Don’t subject me to this. Please.

Everyone gets too many emails every day. A good subject line helps organize and triage the inbox so we don’t get overwhelmed.

Then WHY OH WHY do you still send emails with these remarkably stupid and useless subject lines?

  • Thanks
  • Following up
  • Quick question
  • Checking in
  • Hey
  • Got a sec?

Ok, that last one at least passes one (maybe two) of the five tests for an adequate subject line. The rest tell me nothing about the email, but they tell me the sender did not give any thought to how I interact with email. These are the opposite of clickbait. Clickbait infuriates me with its tease–I know that the article won’t live up to its hype-saturated headline–but I sometimes can’t help myself, and I click anyway.

These subject lines infuriate me with their lazy uselessness, yet I know I must read them, even if they turn out to be throwaway nothingness. Because behind these vapid subjects may be a critical business task. There’s no way to tell.

So. Five rules. Here they are:

  1. Tell me what’s in the email
    “Quick question” may hint at it, but I have never in my life met a quick question that had a quick answer. My day is a constant barrage of incoming problems, and I cannot triage effectively if I don’t know what you’re emailing me about.
  2. If it’s time-sensitive, say so
    Add something like URGENT: to let me know that this requires attention now. The priority flag in most email programs like Outlook help, but adding this will make it unambiguous. Better: add the timeframe. NEED TODAY or NEED BY JUNE 16 makes it easy to triage and makes it pop out if it scrolls below the fold.
  3. If it requires action, say so
    Correllary to the prior point, ACTION REQUIRED: at the beginning of a subject line lets me know that something needs to get done. An approval, perhaps, or a compliance step that may be holding up the project.
  4. If it requires my attention specifically, say so
    If you send an email to 100 people with ACTION REQUIRED and only one of them needs to take action, you deserve a time out. FRED ACTION REQUIRED lets everyone know that Fred is on the hook, but the rest of us have a need to know. Maybe to make sure Fred does his job.
  5. Be unique
    Once four different people emailed on different topics, all with the subject line “Following up.” Soon, more than twenty emails clogged my inbox with the subject line “Re: Following up”. Most were reply-all “thanks, great to meet you, too!” One thread was about a timely, critical problem. Guess how much time I wasted wading through the sludge to handle the real problem.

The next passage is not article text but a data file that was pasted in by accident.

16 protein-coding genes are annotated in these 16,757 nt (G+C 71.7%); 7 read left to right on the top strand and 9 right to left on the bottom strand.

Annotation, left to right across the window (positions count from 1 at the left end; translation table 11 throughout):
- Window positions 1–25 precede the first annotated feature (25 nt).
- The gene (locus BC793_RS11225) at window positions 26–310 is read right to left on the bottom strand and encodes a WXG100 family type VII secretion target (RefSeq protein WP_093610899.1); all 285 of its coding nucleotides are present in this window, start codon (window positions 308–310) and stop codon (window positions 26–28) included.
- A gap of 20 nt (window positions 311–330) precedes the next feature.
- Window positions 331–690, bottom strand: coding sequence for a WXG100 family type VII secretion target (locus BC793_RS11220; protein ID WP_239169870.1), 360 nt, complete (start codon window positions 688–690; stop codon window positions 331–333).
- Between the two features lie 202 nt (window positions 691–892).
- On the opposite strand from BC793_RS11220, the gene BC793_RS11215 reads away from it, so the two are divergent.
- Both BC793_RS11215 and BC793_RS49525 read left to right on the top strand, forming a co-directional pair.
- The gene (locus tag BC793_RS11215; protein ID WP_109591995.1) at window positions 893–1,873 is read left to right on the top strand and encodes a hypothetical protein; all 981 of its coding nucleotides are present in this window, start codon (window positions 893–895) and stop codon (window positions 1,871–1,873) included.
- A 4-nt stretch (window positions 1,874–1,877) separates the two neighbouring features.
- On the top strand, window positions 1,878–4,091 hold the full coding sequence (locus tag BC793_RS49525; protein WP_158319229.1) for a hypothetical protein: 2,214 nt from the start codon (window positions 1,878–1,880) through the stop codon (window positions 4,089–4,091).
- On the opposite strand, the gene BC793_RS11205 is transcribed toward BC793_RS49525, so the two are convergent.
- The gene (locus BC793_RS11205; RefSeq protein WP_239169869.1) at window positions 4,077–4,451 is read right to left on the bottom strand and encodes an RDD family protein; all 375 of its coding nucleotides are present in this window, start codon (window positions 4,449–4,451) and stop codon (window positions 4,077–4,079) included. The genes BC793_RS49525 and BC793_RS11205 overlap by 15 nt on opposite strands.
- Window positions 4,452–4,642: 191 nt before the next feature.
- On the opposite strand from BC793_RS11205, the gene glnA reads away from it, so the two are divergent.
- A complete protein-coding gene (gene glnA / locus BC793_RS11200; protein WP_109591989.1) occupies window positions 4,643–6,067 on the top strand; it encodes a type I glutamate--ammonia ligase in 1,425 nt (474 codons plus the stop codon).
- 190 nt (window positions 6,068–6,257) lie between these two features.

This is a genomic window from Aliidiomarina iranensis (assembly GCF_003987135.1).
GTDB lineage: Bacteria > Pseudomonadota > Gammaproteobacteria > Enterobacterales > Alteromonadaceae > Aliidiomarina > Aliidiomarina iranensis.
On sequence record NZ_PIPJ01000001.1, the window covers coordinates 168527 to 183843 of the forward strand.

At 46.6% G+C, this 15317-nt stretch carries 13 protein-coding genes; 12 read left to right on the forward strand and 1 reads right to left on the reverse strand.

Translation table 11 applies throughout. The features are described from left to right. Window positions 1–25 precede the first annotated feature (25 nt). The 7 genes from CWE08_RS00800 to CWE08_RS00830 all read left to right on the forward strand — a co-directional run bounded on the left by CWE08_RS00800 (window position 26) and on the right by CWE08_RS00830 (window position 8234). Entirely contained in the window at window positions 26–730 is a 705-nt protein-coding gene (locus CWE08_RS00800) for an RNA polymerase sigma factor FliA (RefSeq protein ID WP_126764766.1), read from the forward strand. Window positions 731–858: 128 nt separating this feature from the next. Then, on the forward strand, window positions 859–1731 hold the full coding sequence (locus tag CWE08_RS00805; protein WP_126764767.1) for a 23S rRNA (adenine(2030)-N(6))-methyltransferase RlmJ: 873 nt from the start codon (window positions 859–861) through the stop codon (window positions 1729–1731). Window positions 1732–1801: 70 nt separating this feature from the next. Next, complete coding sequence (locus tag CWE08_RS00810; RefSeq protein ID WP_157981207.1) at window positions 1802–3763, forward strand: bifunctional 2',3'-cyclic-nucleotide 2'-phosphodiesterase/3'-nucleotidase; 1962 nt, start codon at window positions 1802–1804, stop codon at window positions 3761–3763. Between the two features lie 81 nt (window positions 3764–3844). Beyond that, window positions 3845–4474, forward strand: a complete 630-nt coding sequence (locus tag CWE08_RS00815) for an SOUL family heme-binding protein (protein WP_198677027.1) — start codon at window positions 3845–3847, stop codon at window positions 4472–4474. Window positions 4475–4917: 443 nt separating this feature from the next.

It should go without saying that not every email is TIME SENSITIVE ACTION REQUIRED red-flag emergency.

Editing Pony is watching. Don’t be THAT person.
Please do not be that person.

Also, when writing subject lines, assume the recipient has a smaller screen than you do. “Following up on the meeting about action required time sensitive stuff” will show up on a phone as “Following up on…” Entirely useless and very difficult for a busy person to track effectively.

Good communication is not about how you say something; it’s about how the recipient experiences it. Too many people treat writing email subjects like picking the color of an envelope. Marketing experts know, however, there’s an art to designing the packaging in order to get the recipient to care about the contents before they even open the package. Junk mail is often designed to look overly important, to get you to open it. Well designed packaging lets you know what you’re getting before you open it, and helps you manage your inbox effectively.

Pay attention to the subject lines of emails you send and receive over the next week, and note how you and others respond to them. Do you have tips on writing good subject lines, or examples of really bad ones? Share!

The Editing Pony

The Editing Pony is a blog series about good business writing. I’ll post periodic tips and gladly critique and rewrite emails or one-pagers for you in a blog post. Contact me to learn more.

Why a pony? A writer friend said she hadn’t edited in ages, but she was “getting back up on that pony.” Thus, the Editing Pony was conceived, to trample your words with ruthless, plush cuteness.

2 thoughts on “Don’t subject me to this. Please.”

  1. Followin’ up…

    Love the article and can relate!!! Thanks for bringing it to the public’s attention.

    Barb

  2. You forgot to include the most irritating subject line: blank. I have had this happen multiple times, usually when someone is forwarding a picture from their smartphone! Though normally it’s someone I know and hence is not spam, searching for it later is virtually impossible 🙁

    But your point is perfect. Senders need to take a moment to think about what the recipient will experience on receiving the email. A dash of empathy will go a long way.

    Venkat

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